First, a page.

“And must increase the number of shelters for persons in situations of vulnerability,’’ Fartha said.
The UN Rapporteur also regretted that the bill for an act to provide rent control in the country failed at the National Assembly, arguing that the bill was not ripe when it first hit the National Assembly.
“It is unfortunate that the bill died in NASS.
“The idea of controlling rent caps is hotly debated in many countries.
“New York just tried to have rent control laws passed; Barcelona is close to getting rent-free as rent is actually frozen for some period of five to seven years.
“So, in many jurisdictions, they have started to impose a vacant home tax.
“I support that kind of move from human rights point of view only where that money from the tax is directly put into the creation of affordable housing.
“In the case of Nigeria it could be used as fund to upgrade informal settlements”, she said.
Sudan’s prime minister will ask the World Bank for $2 billion in support during his current visit to New York, the country’s finance minister said on Monday.
Finance Minister Ibrahim Elbadawi also said Sudan had asked the World Bank to second and fund three Sudanese experts to work in Sudan during the country’s political transition.
The old model for growth is dead. Businesses need new models and new approaches if they are to continue to grow in today’s competitive world. This means the time has arrived to shake up an age-old industry and crown its successor.
Mediacom South Africa’s Imraan Rajab, Chief Operations Officer, highlights these industry shifts and expands on today’s building blocks for nominal growth.
Although it may be hard to pivot from our traditional reliance on scale and efficiency, a new model is needed. Growth – today and tomorrow – will be based on the people who surround the consumer experience, as well as human-centric workspaces. Learning to change is the first part of adapting, and in this case, adapting will require putting people first.
But why do businesses need to change? Because there are fewer and fewer new markets to enter, and you can only cut your way to efficiency so many times. At the same time, sectors are also being shaken up by more knowledgeable customers and disruptors who are looking to cash in on lazy incumbents, often bypassing well-established niches and intermediaries.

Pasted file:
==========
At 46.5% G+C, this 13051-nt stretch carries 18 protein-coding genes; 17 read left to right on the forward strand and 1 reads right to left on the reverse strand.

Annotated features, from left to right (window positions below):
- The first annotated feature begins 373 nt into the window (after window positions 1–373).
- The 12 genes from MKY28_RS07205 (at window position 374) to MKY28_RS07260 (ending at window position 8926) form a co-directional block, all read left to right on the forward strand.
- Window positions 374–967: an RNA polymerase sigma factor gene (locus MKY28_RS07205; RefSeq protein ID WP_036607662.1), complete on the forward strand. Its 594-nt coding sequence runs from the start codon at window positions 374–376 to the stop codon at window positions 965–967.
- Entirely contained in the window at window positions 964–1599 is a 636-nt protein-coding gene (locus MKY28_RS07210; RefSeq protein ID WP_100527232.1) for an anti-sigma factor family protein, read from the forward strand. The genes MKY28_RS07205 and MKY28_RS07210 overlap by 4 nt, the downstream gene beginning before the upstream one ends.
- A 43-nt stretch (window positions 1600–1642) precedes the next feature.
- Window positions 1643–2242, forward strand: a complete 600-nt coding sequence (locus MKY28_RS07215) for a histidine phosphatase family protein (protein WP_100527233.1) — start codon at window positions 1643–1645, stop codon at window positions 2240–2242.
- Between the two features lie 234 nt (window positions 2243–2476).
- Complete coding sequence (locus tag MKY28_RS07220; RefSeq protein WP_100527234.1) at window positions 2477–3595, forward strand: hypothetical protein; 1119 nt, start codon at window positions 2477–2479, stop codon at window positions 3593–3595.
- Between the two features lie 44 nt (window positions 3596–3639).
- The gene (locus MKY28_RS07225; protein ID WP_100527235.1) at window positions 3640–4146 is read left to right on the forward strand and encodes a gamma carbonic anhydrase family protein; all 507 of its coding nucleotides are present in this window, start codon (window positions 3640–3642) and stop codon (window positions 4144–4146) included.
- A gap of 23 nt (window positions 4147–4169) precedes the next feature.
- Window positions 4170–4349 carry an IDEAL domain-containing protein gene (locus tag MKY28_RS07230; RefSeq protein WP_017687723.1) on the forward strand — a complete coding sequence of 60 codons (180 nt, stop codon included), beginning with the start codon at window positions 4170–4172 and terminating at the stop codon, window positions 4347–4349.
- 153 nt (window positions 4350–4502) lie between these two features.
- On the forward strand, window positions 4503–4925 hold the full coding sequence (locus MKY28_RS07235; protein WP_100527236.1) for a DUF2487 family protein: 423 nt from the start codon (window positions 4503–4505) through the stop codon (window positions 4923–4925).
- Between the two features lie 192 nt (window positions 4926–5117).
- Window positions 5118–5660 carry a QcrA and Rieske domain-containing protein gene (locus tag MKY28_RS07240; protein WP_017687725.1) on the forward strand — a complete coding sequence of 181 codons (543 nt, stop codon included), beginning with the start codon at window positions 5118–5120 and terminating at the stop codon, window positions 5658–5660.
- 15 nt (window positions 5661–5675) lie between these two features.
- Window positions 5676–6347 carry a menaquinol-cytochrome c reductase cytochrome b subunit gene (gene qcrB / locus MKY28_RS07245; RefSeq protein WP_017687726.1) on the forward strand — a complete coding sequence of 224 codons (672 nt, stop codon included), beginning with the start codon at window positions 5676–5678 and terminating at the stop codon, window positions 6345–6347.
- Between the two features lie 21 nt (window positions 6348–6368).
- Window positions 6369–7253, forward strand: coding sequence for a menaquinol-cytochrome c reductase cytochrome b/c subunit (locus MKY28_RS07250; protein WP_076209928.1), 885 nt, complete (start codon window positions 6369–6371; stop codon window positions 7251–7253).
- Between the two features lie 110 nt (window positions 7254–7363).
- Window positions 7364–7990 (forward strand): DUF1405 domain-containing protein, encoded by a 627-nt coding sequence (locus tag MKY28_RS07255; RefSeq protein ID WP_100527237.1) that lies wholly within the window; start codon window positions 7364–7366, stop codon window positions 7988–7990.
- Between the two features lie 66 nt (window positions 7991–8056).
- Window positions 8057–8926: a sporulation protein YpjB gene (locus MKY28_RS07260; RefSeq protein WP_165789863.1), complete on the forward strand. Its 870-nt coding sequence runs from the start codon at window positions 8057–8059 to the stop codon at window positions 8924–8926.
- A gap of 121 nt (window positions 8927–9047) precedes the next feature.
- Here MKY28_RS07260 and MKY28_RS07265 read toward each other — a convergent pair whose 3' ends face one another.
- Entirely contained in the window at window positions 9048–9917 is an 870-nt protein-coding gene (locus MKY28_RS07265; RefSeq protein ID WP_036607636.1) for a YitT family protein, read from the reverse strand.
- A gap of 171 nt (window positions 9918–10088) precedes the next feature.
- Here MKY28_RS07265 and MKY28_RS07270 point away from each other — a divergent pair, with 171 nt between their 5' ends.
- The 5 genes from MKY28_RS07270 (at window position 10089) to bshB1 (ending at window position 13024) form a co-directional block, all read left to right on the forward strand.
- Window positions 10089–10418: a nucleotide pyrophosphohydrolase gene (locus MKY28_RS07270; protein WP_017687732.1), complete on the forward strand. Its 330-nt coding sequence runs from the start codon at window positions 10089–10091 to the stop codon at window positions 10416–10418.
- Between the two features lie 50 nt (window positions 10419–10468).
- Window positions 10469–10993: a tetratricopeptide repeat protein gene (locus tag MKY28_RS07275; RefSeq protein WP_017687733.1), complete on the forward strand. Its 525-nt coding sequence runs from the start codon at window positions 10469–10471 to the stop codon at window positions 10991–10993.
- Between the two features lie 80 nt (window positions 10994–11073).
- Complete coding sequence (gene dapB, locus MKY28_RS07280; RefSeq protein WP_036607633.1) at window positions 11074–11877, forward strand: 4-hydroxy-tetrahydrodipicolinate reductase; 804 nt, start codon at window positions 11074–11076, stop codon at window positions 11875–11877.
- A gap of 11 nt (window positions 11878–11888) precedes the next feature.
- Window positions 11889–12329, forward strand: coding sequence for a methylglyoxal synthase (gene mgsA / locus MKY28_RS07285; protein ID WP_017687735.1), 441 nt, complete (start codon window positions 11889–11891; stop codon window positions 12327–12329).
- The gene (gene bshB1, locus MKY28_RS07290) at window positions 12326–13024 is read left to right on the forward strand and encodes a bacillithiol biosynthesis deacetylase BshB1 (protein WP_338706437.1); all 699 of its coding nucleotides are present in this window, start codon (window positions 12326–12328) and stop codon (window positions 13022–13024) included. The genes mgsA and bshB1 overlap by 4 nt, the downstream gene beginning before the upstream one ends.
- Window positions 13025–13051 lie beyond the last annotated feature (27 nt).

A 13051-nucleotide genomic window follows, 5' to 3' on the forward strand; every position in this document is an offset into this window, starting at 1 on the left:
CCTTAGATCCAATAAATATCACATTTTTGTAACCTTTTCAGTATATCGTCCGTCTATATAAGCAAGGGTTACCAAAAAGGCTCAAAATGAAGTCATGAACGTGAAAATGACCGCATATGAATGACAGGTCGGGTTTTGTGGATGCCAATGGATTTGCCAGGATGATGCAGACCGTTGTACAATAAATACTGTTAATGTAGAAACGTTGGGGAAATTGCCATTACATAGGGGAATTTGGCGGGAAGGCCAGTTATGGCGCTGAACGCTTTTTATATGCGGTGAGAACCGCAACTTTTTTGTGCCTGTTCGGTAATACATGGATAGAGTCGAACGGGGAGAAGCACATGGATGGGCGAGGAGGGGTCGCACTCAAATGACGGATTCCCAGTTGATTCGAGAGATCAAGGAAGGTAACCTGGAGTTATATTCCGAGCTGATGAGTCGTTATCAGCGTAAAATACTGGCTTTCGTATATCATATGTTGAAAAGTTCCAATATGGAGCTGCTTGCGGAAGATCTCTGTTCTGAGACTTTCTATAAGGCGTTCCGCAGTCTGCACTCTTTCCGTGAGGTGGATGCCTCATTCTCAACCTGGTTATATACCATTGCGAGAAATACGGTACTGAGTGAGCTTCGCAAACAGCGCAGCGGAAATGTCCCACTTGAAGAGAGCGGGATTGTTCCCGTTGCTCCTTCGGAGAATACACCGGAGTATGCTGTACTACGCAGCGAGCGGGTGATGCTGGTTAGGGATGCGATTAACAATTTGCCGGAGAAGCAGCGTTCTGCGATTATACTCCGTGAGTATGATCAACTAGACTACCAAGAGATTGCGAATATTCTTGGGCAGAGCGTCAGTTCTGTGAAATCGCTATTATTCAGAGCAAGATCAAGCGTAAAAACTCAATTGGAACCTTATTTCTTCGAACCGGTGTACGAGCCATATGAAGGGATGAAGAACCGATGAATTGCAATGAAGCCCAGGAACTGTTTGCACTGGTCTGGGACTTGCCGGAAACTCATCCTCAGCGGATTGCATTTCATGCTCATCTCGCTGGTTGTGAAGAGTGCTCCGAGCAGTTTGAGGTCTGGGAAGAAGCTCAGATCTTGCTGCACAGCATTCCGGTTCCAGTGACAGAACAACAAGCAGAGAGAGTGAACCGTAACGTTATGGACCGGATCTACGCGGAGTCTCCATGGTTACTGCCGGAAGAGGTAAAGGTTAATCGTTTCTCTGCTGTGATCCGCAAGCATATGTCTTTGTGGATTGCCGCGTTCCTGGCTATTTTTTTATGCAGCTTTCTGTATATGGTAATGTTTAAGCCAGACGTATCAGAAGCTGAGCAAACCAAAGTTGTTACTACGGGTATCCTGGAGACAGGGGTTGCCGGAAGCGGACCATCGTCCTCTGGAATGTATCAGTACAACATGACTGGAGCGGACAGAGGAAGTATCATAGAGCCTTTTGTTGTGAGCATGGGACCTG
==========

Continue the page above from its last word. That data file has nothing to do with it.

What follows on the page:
It’s about more than just growth
Businesses of today need to put people at the centre of everything they do. This doesn’t just refer to customer-centric marketing. Today’s landscape is extremely competitive. Consumers want to know that when they vote with their wallets, they’re voting for an organisation that stands for more than just profits; that the product or service will add something to their lives and the planet.
Similarly, defining this ‘reason for being’ is especially critical for attracting and retaining the best talents in any organisation. Large and growing businesses of the future will seek out rainbows of opportunity, never putting all their eggs in one basket but exploring every possible avenue for growth. These organisations will be flexible, always ready to test new ways of collaborating and selling.
We increasingly see the importance of expanding the lens through which we view and monitor competitors, especially when considering how rapidly markets are shifting due to technological innovations and changing consumer expectations. A new competitor can seemingly emerge from nowhere to challenge a perceived existing market leader. You only have to look as far as the likes of Netflix, who claims that the video game Fortnite is a bigger competitor than other streaming services, to appreciate the scope that should be applied to competitor monitoring.
Getting it right
When the decision is made to focus on growth, companies need to look at why their company exists and articulate their ambition in terms of the impact on people and the world around them.
That means linking business growth to KPIs that demonstrate human growth and ensure this is also part of their incentive structures. This is very different from the traditional approach of prioritising only financial objectives and involves a total focus on benefiting customers, colleagues, and communities. The fact is that any business model can be copied, with the consequence that what stands out as a brand is the ability to link commercial ambitions to something more meaningful.